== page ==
Tuesday, 29 March 2016

In Rainbows ...

Apologies for the blogging break but ... well, between trying to hang on to my sanity and get a book finished, I haven't really felt up to it.

Today though I do have a story that I want to share with you. It's something that happened yesterday that made me realise that my mum is with me all of the time and she will find ways of showing me.

We need to go back in time a bit to get the full picture, so bear with me.

I lost my dad when I was eighteen.  As a Daddy's Girl, this was tough and I would cry myself to sleep at night longing for him to visit me or, at the very least, give me a sign.

Then I had 'the dream' ...

There were huge fluffy clouds and the most amazing light - pretty corny so far, huh?  Poking through the clouds was a stunningly vibrant rainbow but it was actually an arched ladder and my dad was at the top of it with a paintbrush.  He turned and looked at me - he was really happy and clearly pretty chuffed with himself - and I asked what he was doing up there.

'This is what I do now,' he said simply.  'I paint the rainbow.'

Well, as he was a painter and decorator during his time on earth, this seemed a perfectly logical explanation and - in the time honoured tradition of bad story-telling - I woke up!

But ... I woke up happier.  He'd given me that sign I'd asked for. Even my son, as a child, used to point to the sky and say, 'Look what Granddad did!'

So imagine my surprise thirty-four years later when my lovely mum called us to her bedroom to say her final goodbyes and within the hour a rainbow had appeared in her back garden.  You couldn't make it up, could you?  My dad was there, ready to take her to be safe and he was telling us he loved us.

My Dad's rainbow in my Mum's garden
Then yesterday I was going to a friend's for lunch and I was dreading it.  My mum would always come along with us and sit and chat to his elderly mum and it just seemed wrong going without her.  Our friend had been thoughtful and set the table in a different room to where we would normally eat so that we didn't feel like there was an empty space and we had a lovely lunch - but it still felt odd.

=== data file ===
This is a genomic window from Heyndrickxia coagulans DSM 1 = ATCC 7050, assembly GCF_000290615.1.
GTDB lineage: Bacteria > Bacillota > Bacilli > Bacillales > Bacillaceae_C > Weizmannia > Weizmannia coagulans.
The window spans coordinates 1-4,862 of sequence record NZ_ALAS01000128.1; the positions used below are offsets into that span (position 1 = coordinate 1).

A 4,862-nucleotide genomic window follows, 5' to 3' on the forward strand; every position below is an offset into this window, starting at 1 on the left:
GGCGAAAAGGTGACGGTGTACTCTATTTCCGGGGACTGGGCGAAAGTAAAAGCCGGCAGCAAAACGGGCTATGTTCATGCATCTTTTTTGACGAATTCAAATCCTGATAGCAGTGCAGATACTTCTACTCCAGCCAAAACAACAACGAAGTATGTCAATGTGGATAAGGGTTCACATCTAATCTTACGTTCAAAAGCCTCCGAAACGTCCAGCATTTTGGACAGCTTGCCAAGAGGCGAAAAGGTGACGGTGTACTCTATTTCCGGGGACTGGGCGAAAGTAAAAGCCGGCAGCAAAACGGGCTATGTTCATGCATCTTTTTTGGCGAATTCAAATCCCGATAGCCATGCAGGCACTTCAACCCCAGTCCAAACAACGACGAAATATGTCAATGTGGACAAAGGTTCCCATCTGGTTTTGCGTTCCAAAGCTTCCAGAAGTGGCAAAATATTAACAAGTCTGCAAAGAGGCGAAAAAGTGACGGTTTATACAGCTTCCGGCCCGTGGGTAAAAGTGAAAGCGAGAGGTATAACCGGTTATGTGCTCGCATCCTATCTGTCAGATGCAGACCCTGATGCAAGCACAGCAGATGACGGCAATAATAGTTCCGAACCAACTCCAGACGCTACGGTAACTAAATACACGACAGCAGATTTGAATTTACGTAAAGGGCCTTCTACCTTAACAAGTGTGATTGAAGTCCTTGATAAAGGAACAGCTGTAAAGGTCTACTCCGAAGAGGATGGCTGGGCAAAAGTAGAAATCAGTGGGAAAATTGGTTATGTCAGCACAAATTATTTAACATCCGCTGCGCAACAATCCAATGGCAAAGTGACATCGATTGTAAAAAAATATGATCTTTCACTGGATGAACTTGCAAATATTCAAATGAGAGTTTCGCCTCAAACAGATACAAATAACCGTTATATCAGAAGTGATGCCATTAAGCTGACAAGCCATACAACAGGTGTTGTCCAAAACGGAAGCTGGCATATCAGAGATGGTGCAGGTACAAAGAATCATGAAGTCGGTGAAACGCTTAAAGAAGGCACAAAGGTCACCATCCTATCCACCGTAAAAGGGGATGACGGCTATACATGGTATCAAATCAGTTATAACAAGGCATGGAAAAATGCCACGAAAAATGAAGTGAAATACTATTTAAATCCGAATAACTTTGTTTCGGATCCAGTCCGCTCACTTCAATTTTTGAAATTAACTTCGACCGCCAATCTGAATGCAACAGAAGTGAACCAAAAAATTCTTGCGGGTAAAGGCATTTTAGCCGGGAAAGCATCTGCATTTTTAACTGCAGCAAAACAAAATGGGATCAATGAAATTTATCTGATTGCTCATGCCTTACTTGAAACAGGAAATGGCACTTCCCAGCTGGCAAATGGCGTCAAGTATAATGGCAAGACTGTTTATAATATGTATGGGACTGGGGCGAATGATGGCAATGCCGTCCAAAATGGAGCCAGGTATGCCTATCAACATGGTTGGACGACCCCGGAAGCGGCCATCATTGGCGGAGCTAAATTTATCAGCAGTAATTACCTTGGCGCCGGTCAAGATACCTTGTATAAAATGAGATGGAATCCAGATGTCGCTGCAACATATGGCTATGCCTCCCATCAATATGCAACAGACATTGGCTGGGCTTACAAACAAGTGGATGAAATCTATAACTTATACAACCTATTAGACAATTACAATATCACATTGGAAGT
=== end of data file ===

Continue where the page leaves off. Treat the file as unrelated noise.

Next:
When you're grieving, you become adept at painting on a smile and chatting as if you haven't got a care in the world but suddenly I found that I was smiling and really feeling it.

Because I'd looked out over my friend's back paddock and there she was - only this time with my dad.  His MASSIVE, vivid rainbow ... and later the shadow of a double rainbow by its side, which Mr Misfit joked wasn't as bright because she hasn't been 'up there' long enough to earn her stripes!


She was looking over me, after all!

Thanks Mum - as always, you were there when I needed you and I hope I did the same for you too while I was lucky enough to have you.

I found this song - says it all.




6 comments:

  1. Amanda what a wonderful dream to have and a lovely story to follow it. It's awful to loose your parents but at the age of 18 it must have been even worse. I have a few stories like that myself which gives me hope that we'll meet again. Lovely to think of your dad showing your mum how to paint rainbows.

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    1. Thanks Anne. Yes, I'm glad to think that they're happy together again. Makes my loss a little more bearable. x

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    2. Amanda, Dad died when Kim was only 11and I was a young mum, bringing up the Grandchildren who adored him. I can relate to the crying and overwhelming waves of deep emotion you go through. Mum and all of us enquired of God, a sign to say if Dad was with Him. On the day of Dad's funeral, a beautiful, vibrant Rainbow appeared in the sky. I had no idea it was your dad who was commissioned to paint it! ��

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    3. That's so lovely. It also gives me a sign that our families were meant to be united :) xx

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  2. Brings back a bit of faith in things. Hang on in there Amanda. They will always be with you. x

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    1. Thank you. Yes, always in my heart :) x

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